Buttermilk: is the secret out?
by Mrs J
“It’s not what you know, it’s who you know,” says Don, in his CNN t-shirt and cap, as he scribbles down his cell number. By cordially passing the time in a long queue I now have an offer of a behind-the-scenes tour of CNN, the world famous news network in Atlanta.
As a rule, I try not to discuss American politics with Americans. Don is a multimedia trouble-shooter for CNN, so we skirt around the billions of dollars spent pushing forward two frankly iffy candidates, and gravitate towards CNN’s new 360˚ degree app that will be available, albeit with a time lag, during Monday’s opening Presidential debate.
Our queue, numbering close to two hundred people, snakes its way from the forecourt of a small service station, down a rough track, and onto grass shaded by knarled trees. We are waiting patiently, our anticpation sharpened by the harrying heat but undampened by the humidity.
I have never seen queues like this in Georgia – not even for hot, southern soul food straight after Church. Few things can generate a crowd in rural southwest Georgia; one of those things is a book signing by President Jimmy Carter.
Happily, my father in law’s visit from England coincides with the 20th annual Plains Peanut Festival: an event marked by a bevy of crowned Forestry and Turpentine Queens; a walking, waving, Mr Peanut; and dirty great big peanut-laiden trucks rumbling the short distance from the corner of Main Street to the peanut factory.
I ask my immediate neighbour in the queue, Anothony, what he remembers from President Carter’s term in office. “He withdrew with the GI Bill,” says Anthony, or words to that effect, refering to the changes Carter made to educational benefits for military vets just as he signed up. It seems Anthony largely missed out due to ill-advice back in High School… Quietly spoken, Anthony is not here to cry over spilt milk. He is here because of his admiration for a President who once governed – and still lives – by his Christian values.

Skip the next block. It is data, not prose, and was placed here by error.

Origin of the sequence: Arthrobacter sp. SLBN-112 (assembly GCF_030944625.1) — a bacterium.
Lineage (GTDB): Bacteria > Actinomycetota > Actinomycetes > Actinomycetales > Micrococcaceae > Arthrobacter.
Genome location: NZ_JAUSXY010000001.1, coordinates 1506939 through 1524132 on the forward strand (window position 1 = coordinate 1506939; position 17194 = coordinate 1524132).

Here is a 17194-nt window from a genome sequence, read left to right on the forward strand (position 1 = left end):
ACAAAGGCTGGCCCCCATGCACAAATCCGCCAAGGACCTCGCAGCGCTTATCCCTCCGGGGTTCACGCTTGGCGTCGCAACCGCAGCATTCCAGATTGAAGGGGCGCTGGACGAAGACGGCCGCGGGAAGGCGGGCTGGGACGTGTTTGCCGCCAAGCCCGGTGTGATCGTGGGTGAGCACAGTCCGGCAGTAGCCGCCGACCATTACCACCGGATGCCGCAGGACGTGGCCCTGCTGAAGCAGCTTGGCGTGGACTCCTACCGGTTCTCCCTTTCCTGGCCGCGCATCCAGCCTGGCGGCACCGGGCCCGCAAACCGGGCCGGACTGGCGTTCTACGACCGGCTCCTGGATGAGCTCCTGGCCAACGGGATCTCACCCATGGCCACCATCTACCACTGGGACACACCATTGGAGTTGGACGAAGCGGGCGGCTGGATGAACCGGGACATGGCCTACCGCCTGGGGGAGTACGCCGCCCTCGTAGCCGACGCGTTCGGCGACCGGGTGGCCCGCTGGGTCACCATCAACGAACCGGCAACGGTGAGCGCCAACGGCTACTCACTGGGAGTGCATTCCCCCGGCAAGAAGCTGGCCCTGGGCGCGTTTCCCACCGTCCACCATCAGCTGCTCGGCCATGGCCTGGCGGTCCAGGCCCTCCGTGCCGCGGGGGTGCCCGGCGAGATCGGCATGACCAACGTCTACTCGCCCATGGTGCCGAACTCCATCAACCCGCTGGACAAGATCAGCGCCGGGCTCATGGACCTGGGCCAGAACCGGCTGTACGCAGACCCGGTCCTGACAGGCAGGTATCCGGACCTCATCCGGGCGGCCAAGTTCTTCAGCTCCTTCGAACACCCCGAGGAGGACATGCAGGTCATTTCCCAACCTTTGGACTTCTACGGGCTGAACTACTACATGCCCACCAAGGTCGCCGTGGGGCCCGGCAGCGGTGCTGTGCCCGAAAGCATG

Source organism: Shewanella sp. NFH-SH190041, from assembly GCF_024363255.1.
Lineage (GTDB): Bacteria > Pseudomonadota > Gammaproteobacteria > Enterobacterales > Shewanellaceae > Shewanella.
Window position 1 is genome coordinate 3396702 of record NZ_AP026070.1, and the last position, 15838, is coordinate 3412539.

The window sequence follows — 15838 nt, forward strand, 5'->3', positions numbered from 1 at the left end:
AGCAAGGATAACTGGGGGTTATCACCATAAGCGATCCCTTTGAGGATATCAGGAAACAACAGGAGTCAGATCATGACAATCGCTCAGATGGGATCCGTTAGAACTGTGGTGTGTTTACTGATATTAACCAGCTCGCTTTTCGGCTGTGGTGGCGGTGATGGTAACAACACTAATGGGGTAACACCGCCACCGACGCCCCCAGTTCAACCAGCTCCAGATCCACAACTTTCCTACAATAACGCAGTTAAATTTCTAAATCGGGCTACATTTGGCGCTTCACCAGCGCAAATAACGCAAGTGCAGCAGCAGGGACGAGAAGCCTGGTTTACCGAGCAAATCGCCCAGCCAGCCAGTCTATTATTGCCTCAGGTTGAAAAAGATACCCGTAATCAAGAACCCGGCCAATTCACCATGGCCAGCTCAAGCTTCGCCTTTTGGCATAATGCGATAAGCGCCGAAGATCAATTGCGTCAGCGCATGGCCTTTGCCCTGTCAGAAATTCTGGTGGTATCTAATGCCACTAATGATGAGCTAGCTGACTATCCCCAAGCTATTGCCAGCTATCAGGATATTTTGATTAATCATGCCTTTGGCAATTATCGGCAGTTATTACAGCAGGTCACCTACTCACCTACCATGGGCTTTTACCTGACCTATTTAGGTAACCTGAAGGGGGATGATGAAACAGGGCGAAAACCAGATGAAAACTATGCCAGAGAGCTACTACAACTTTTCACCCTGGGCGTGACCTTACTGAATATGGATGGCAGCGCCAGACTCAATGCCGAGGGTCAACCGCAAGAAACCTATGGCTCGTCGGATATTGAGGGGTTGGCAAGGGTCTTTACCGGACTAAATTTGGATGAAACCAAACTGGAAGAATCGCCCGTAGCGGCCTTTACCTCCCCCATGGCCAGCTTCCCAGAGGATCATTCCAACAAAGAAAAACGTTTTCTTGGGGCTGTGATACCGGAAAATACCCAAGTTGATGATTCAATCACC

Anthony is no stranger to Plains, or the excursion train he came in on from Cordele. During his military service, Anthony formed part of a ‘dry run’ for President Carter’s funeral procession. It seems no secret to those who know Jimmy’s love of Plains, that his final journey and resting place will be, like the man, humble. I will say no more.
As time passes it becomes clear that Anthony will not get his book signed if he wants to catch his train. “It’s only three dollars,” he says, ungrudgingly; the token cost to have a book signed by the former Presdient. “But it’s the joy of having it signed,” I say, offering to post him the Bible he is clutching, with its foreword by Jimmy. We swap an address for a Bible – and Anthony makes his train.
Finally, it is my turn to enter the blissfully air conditional office-come-museum on the forecourt. The imposing body guard glares, but Jimmy smiles. The lady in front of me gushes to the Nobel Peace Prize winner, “You are a beautiful person. You’re the beautifulest person I know,” before bursting into tears outside.
Yes, there is something very special about this former President who, at his Sunday School the following day, speaks of finding a role model for your life, “...like Martin Luther King, or Alan Young,” he suggests. “…Who were from Georgia,” he adds, grinning.
Plains is a sleepy town where everyone knows everyone else. Despite a veritable throng of six thousand visitors, I am delighted to spot someone I know, Dot Padgett, Jimmy Carter’s Presidential Campaign Manager, who I met earlier this month. I am wearing her ‘peanut’ pin. Dot invites me to the Gala Dinner taking place at our hotel that night. There are no spaces left, of course… And if I had know that President Carter and the former First Lady were to be honored guests I would not have reached out to the organiser.
Jimmy Carter will turn 92 tomorrow and, judging by the posters for his birthday party, he shows no sign of growing old quietly. Many happy returns of the day, Mr Jimmy, you are a role model.
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